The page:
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Authentic artifice

Chris Scarborough delights in really fake imagery

Bewitching and creepy, Nashville photographer Chris Scarborough's subjects resemble the bug-eyed waifs painted by exemplar of '60s sad-sack kitsch, Margaret Keane.

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In Scarborough's computer-manipulated photographs, beautiful blondes are wrapped in skin scrubbed to a uniform pearly white, with impossibly long, lean bodies and eyes the size of ping-pong balls. In gestures of eerie serenity, they stand on an empty beach, hands clasped ladylike in front of them, or they lay in pop-eyed rapture on a blanket of fluffy, synthetic snow.

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The men are equally ethereal, with bright, moon-white faces marred only by a light dusting of razor stubble, as if to signify their butch pedigree despite an air of androgyny. More than anything, the images (much like the work of Cindy Sherman) suggest film stills in which actors relate to a fake, movie-set world masquerading as the real one. Something is off, though it's not always entirely clear what.

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Just as Keane's images spoke for the aesthetics of their time, Scarborough's surely speak for the aesthetics of our own manipulation-crazed, digitized 21st century. Along with Photoshop-nutty photographers like Loretta Lux, Anthony Goicolea and Inez van Lamsweerde, Scarborough is exploring the potential of technology to speak for issues of the day.

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His photographs brim over with provocative content.

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For a culture obsessed with images of physical perfection, Scarborough's hybrid portraits of the real colliding with the fake evoke the freakish potential of plastic surgery and the fraudulent glossiness of advertising images airbrushed to the point of surreality.

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Scarborough's work also has a lot to do with the stereotype of whiteness, especially white womanhood as a surface-obsessed, denial-based, perpetually golly-gee state of being. This delirious, white-bread perkiness especially is evident in an image of a gorgeously blank, ice-cream blonde who wears a lovely, doll-like smile despite her crime-victim posture. She is splayed out on a dirty basement floor — one shoe kicked off — in a tableaux worthy of True Detective.

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His photographs are also about cuteness, specifically the terminal waifdom of alternative culture with its pretty boys in ironic knit caps, lithe girls in vintage dresses and a whole generation of Peter Pan slackers who resist adulthood at any cost.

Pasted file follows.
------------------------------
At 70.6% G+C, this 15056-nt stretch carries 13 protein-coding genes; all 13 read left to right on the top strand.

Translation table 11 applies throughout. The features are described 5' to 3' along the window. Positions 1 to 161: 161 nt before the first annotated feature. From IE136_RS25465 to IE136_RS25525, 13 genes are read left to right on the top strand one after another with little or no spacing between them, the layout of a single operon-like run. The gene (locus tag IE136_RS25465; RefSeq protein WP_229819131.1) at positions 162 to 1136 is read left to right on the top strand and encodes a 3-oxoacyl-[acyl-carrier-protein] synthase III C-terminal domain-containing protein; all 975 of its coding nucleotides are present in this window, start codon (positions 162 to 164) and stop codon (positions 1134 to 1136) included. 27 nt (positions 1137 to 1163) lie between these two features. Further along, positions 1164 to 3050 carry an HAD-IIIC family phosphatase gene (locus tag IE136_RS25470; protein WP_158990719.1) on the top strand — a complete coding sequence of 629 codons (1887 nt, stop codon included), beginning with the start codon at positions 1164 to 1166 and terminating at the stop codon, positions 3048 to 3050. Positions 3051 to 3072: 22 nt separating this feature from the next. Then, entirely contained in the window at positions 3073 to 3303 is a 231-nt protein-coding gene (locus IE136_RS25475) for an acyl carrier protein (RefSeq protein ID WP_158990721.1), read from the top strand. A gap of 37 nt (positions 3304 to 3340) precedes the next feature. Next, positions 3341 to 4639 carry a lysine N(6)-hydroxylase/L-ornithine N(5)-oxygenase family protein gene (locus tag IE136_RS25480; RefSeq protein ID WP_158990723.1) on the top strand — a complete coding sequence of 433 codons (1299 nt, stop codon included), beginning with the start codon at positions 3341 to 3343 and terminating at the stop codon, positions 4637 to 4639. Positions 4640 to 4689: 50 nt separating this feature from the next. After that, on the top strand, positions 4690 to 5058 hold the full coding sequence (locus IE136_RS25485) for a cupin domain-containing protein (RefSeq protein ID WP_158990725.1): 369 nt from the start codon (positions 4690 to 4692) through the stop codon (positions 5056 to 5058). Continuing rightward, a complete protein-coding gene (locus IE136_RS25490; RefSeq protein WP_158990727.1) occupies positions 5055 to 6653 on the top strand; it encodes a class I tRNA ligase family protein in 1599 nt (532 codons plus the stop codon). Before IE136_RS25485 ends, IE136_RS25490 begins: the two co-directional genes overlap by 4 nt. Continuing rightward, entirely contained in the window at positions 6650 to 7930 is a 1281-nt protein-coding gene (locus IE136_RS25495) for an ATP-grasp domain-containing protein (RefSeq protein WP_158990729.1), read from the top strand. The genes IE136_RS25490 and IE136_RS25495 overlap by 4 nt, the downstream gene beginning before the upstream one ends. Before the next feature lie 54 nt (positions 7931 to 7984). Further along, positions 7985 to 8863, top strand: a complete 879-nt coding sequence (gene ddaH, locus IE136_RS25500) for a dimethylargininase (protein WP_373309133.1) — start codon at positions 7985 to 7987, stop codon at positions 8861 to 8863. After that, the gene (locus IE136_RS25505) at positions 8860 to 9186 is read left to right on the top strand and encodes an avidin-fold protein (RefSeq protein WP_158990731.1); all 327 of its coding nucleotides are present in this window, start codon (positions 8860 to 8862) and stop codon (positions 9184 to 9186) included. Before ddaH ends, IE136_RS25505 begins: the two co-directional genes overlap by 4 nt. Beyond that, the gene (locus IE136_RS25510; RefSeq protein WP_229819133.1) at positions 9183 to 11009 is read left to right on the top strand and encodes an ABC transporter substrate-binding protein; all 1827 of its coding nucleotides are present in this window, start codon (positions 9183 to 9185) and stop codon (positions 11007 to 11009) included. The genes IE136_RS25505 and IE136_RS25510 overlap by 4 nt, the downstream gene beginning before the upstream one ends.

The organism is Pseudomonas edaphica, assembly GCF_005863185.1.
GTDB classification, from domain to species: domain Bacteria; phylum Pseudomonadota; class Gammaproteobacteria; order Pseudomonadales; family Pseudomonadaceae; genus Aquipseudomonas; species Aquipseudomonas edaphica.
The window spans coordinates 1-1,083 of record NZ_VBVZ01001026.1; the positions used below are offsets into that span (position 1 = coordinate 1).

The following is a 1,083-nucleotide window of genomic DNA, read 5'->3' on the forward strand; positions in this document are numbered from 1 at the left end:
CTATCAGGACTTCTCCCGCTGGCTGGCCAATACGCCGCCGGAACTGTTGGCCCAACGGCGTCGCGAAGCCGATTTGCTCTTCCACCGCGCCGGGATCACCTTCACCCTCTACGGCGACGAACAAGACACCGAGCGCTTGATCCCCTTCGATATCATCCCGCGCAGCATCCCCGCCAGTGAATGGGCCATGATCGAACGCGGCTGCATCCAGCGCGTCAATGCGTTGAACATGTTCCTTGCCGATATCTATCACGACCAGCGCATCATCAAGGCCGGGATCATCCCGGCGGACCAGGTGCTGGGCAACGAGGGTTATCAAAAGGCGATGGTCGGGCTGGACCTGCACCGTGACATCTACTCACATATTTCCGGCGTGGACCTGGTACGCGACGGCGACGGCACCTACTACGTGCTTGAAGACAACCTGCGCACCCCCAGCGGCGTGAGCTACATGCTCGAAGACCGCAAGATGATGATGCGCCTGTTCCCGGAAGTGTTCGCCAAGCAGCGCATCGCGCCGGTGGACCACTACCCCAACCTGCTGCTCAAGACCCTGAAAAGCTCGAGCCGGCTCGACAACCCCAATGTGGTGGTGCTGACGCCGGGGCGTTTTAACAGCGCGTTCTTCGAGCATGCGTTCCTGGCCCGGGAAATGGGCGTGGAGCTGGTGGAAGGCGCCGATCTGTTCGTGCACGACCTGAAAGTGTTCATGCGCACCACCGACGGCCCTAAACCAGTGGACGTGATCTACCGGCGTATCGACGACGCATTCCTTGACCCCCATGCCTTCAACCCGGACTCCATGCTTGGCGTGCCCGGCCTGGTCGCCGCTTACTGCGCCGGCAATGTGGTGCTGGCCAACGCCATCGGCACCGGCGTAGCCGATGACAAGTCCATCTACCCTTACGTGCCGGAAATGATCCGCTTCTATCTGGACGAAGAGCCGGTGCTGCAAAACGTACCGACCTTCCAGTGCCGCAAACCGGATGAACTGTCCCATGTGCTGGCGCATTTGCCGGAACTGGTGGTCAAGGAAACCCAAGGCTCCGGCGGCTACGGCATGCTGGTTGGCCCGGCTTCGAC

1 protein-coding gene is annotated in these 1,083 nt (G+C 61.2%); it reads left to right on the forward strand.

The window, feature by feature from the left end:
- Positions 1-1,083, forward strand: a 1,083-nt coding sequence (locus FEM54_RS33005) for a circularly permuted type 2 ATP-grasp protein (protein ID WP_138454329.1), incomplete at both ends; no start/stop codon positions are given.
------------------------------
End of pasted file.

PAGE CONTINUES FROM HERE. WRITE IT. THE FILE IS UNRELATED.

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Scarborough's work is clearly interesting for the wealth of ideas it inspires, though its multiplicity can also make it feel scattershot. Layers are effective in most artists' works, unless there is a sense that an artist is still trying to find his way.

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And so, while the potential readings of Scarborough's work are legion, the actual crux of Scarborough's project is quite specific. His photographs of people have been Photoshoped to maximize their resemblance to characters from Japanese anime. But that specificity of intent often can get lost in translation, resulting in some incredibly vague photographs. Whereas some images are obviously manipulated, the subject's eyes blown up to an eerie "jeepers!" size, just what Scarborough has tampered with in others is difficult to decipher. The anime idea is not always the most interesting dimension of the work. But if it is in Scarborough's mind, it begs for more precise and articulate treatment.

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There are some confusing discrepancies between the works. While many of the images of a white-blond subject "Shannon" have been manipulated to appear even more plastic and perfect, other photos, like a slightly blurry one of an Asian girl, "Sara," have retained the imperfect realism of blotchy skin and seem far from anime-idealized.

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Another image, of "Joe," features a potbellied bald man (Scarborough's dad, digitally altered) looking perky but a little lost as he stands in the ocean wearing palm tree-decorated trunks. Joe's eyeballs appear normal-sized for a change, though his face has a plastic-looking sheen, and the ocean he stands in has the resemblance of candle wax. It takes the Marcia Wood Gallery assistant to alert viewers that Joe has been manipulated into the apparently jolly, perhaps slightly dense "uncle" anime archetype.

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But Scarborough's technique varies enormously from work to work, which gives the show some frustratingly amorphous visual parameters.

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Like plastic surgery, Photoshop has allowed photographers to dramatically expand their possibilities, but in the process it can be easy to lose sight of the need to keep things conceptually tight and focused.



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